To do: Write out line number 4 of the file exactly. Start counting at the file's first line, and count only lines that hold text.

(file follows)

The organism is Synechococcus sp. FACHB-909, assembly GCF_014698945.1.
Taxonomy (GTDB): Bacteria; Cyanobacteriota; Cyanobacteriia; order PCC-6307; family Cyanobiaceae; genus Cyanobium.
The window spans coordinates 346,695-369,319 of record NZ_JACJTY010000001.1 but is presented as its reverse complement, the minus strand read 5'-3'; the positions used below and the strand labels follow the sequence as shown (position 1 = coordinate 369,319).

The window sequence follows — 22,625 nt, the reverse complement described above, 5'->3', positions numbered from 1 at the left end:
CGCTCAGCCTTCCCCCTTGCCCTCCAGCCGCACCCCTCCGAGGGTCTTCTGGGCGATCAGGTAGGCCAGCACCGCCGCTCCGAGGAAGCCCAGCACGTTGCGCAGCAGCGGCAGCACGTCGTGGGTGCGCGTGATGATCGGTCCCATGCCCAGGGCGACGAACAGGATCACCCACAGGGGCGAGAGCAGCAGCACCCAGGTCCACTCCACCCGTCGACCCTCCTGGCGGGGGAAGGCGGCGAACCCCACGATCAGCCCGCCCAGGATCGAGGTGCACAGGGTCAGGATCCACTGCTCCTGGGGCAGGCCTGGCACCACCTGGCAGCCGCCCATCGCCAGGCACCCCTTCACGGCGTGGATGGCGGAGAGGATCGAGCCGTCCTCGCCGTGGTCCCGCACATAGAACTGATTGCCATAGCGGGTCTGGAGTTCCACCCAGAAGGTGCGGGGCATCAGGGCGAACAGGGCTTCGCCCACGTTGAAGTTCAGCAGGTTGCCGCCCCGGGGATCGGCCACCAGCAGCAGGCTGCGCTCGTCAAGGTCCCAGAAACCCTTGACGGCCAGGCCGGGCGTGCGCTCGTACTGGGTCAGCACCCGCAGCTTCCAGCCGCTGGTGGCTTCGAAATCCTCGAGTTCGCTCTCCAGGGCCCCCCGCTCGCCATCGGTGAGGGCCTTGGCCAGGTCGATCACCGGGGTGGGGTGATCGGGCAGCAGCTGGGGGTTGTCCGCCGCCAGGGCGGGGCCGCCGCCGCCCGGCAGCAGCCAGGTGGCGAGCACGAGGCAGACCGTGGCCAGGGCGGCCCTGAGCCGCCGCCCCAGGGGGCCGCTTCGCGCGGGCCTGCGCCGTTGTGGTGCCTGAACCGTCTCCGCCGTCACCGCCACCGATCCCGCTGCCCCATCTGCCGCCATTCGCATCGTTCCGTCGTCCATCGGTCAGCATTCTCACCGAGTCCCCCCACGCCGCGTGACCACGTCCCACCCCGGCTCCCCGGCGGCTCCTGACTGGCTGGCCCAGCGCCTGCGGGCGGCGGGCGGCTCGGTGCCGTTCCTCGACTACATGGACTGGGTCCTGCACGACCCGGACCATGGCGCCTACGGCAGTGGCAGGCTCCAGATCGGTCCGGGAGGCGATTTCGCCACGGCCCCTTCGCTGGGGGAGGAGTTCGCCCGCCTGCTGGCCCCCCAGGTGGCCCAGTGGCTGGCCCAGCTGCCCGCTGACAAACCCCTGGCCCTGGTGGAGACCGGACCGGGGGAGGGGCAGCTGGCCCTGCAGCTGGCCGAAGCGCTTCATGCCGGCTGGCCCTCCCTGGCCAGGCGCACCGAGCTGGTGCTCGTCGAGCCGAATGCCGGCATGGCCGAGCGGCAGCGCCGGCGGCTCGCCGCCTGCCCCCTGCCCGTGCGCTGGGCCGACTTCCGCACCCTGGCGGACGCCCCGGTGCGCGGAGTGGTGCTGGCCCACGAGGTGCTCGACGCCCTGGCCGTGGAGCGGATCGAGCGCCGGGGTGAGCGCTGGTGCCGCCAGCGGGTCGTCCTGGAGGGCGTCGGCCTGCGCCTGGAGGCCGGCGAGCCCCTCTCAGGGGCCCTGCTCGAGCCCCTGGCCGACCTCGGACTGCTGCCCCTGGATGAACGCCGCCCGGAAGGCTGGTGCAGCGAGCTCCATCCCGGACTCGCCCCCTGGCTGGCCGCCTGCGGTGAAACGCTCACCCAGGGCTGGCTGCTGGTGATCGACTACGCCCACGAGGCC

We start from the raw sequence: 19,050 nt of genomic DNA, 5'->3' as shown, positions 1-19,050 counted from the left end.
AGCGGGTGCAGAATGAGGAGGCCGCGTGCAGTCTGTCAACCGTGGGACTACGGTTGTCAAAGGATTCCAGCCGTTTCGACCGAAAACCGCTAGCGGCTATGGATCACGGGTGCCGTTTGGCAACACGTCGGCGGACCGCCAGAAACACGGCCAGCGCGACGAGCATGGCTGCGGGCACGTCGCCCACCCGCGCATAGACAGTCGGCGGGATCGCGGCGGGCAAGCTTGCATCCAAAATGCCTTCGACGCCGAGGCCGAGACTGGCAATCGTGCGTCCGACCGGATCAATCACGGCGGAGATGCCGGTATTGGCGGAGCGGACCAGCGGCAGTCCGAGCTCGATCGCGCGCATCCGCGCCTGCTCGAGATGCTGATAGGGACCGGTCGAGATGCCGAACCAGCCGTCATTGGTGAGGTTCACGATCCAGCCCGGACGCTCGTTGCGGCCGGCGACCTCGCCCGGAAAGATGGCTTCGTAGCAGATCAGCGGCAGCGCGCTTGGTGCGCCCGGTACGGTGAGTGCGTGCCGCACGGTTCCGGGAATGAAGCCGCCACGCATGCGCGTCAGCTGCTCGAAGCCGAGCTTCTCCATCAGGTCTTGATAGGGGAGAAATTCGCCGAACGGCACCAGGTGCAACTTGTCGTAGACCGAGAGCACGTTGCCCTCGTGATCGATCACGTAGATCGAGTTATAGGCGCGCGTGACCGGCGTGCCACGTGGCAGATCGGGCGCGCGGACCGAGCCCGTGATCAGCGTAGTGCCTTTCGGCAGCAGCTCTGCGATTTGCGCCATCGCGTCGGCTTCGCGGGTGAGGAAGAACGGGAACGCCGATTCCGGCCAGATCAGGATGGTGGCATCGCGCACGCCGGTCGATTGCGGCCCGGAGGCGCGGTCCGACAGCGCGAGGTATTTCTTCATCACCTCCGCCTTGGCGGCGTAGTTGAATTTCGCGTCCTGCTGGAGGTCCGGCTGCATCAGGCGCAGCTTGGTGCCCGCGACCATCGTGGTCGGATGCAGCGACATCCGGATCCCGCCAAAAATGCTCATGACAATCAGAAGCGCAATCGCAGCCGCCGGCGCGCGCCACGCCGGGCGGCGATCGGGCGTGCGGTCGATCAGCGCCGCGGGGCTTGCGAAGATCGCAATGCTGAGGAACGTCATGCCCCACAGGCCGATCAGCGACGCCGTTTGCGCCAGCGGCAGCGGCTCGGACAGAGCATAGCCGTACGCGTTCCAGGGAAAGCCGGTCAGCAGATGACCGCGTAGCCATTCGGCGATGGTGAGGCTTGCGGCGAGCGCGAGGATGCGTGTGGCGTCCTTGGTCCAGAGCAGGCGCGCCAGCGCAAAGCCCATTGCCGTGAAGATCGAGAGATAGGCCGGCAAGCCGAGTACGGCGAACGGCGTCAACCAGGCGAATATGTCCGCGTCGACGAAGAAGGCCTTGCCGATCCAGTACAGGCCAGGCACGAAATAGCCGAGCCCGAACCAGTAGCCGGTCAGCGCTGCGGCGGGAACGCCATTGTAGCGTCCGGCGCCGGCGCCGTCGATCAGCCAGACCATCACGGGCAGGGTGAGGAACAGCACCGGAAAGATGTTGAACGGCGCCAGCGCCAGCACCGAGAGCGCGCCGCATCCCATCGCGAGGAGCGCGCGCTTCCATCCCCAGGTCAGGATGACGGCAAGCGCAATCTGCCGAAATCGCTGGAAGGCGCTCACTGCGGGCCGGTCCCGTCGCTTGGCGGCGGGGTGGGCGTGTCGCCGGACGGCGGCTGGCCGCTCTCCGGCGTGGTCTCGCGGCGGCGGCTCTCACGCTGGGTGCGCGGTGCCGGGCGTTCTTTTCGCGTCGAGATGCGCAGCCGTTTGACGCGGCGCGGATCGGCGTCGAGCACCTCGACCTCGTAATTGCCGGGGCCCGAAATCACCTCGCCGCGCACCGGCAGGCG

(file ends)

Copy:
The window sequence follows — 22,625 nt, the reverse complement described above, 5'->3', positions numbered from 1 at the left end: